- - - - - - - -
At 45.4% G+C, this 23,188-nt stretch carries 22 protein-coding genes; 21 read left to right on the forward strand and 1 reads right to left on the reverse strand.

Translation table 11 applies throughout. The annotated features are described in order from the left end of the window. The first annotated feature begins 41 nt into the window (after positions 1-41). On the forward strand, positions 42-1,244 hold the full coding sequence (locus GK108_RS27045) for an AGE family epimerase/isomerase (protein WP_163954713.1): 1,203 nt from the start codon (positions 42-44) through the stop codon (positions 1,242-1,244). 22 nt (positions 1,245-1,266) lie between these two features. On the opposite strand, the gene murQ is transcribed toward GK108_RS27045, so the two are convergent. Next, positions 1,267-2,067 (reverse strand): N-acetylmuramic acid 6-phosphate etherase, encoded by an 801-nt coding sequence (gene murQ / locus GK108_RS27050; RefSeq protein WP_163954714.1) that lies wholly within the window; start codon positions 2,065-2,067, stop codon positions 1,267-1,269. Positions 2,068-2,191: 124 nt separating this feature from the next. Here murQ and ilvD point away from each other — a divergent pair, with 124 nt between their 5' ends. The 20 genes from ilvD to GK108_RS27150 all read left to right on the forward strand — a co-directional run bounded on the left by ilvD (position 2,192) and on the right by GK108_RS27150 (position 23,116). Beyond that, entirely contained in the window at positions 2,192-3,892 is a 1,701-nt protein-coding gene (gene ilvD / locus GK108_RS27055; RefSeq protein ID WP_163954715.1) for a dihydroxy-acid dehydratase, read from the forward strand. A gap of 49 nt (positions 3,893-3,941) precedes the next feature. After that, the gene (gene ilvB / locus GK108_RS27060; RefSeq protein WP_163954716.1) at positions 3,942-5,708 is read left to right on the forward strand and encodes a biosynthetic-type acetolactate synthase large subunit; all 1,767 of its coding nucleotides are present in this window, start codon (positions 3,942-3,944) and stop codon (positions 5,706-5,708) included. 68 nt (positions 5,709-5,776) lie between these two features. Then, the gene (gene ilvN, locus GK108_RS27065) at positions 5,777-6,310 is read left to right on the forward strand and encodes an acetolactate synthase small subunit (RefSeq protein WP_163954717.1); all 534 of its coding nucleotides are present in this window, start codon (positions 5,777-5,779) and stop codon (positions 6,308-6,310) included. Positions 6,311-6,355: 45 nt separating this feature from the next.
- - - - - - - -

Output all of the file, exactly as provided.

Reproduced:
At 45.4% G+C, this 23,188-nt stretch carries 22 protein-coding genes; 21 read left to right on the forward strand and 1 reads right to left on the reverse strand.

Translation table 11 applies throughout. The annotated features are described in order from the left end of the window. The first annotated feature begins 41 nt into the window (after positions 1-41). On the forward strand, positions 42-1,244 hold the full coding sequence (locus GK108_RS27045) for an AGE family epimerase/isomerase (protein WP_163954713.1): 1,203 nt from the start codon (positions 42-44) through the stop codon (positions 1,242-1,244). 22 nt (positions 1,245-1,266) lie between these two features. On the opposite strand, the gene murQ is transcribed toward GK108_RS27045, so the two are convergent. Next, positions 1,267-2,067 (reverse strand): N-acetylmuramic acid 6-phosphate etherase, encoded by an 801-nt coding sequence (gene murQ / locus GK108_RS27050; RefSeq protein WP_163954714.1) that lies wholly within the window; start codon positions 2,065-2,067, stop codon positions 1,267-1,269. Positions 2,068-2,191: 124 nt separating this feature from the next. Here murQ and ilvD point away from each other — a divergent pair, with 124 nt between their 5' ends. The 20 genes from ilvD to GK108_RS27150 all read left to right on the forward strand — a co-directional run bounded on the left by ilvD (position 2,192) and on the right by GK108_RS27150 (position 23,116). Beyond that, entirely contained in the window at positions 2,192-3,892 is a 1,701-nt protein-coding gene (gene ilvD / locus GK108_RS27055; RefSeq protein ID WP_163954715.1) for a dihydroxy-acid dehydratase, read from the forward strand. A gap of 49 nt (positions 3,893-3,941) precedes the next feature. After that, the gene (gene ilvB / locus GK108_RS27060; RefSeq protein WP_163954716.1) at positions 3,942-5,708 is read left to right on the forward strand and encodes a biosynthetic-type acetolactate synthase large subunit; all 1,767 of its coding nucleotides are present in this window, start codon (positions 3,942-3,944) and stop codon (positions 5,706-5,708) included. 68 nt (positions 5,709-5,776) lie between these two features. Then, the gene (gene ilvN, locus GK108_RS27065) at positions 5,777-6,310 is read left to right on the forward strand and encodes an acetolactate synthase small subunit (RefSeq protein WP_163954717.1); all 534 of its coding nucleotides are present in this window, start codon (positions 5,777-5,779) and stop codon (positions 6,308-6,310) included. Positions 6,311-6,355: 45 nt separating this feature from the next.